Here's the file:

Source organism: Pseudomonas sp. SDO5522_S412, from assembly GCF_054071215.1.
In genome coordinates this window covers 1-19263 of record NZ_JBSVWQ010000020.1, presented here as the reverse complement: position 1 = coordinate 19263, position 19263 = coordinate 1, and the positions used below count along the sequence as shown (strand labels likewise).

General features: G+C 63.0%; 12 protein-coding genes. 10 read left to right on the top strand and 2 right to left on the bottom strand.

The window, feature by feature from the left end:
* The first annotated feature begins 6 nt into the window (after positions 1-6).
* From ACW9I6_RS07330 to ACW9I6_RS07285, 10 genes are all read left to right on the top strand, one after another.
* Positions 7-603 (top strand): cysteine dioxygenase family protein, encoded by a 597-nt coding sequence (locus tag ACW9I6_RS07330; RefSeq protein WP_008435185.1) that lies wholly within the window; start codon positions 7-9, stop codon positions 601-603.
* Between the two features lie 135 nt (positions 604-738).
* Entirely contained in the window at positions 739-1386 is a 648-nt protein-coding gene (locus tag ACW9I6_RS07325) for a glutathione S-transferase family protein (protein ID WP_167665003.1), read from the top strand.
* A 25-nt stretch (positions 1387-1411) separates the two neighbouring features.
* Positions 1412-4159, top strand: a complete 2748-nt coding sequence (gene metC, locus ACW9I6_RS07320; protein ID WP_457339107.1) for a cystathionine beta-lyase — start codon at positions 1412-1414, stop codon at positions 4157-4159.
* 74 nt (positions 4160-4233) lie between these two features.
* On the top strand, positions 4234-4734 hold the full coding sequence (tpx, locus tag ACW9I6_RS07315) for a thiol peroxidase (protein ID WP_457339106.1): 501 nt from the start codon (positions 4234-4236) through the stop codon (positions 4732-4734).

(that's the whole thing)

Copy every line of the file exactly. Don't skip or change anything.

Source organism: Pseudomonas sp. SDO5522_S412, from assembly GCF_054071215.1.
In genome coordinates this window covers 1-19263 of record NZ_JBSVWQ010000020.1, presented here as the reverse complement: position 1 = coordinate 19263, position 19263 = coordinate 1, and the positions used below count along the sequence as shown (strand labels likewise).

General features: G+C 63.0%; 12 protein-coding genes. 10 read left to right on the top strand and 2 right to left on the bottom strand.

The window, feature by feature from the left end:
* The first annotated feature begins 6 nt into the window (after positions 1-6).
* From ACW9I6_RS07330 to ACW9I6_RS07285, 10 genes are all read left to right on the top strand, one after another.
* Positions 7-603 (top strand): cysteine dioxygenase family protein, encoded by a 597-nt coding sequence (locus tag ACW9I6_RS07330; RefSeq protein WP_008435185.1) that lies wholly within the window; start codon positions 7-9, stop codon positions 601-603.
* Between the two features lie 135 nt (positions 604-738).
* Entirely contained in the window at positions 739-1386 is a 648-nt protein-coding gene (locus tag ACW9I6_RS07325) for a glutathione S-transferase family protein (protein ID WP_167665003.1), read from the top strand.
* A 25-nt stretch (positions 1387-1411) separates the two neighbouring features.
* Positions 1412-4159, top strand: a complete 2748-nt coding sequence (gene metC, locus ACW9I6_RS07320; protein ID WP_457339107.1) for a cystathionine beta-lyase — start codon at positions 1412-1414, stop codon at positions 4157-4159.
* 74 nt (positions 4160-4233) lie between these two features.
* On the top strand, positions 4234-4734 hold the full coding sequence (tpx, locus tag ACW9I6_RS07315) for a thiol peroxidase (protein ID WP_457339106.1): 501 nt from the start codon (positions 4234-4236) through the stop codon (positions 4732-4734).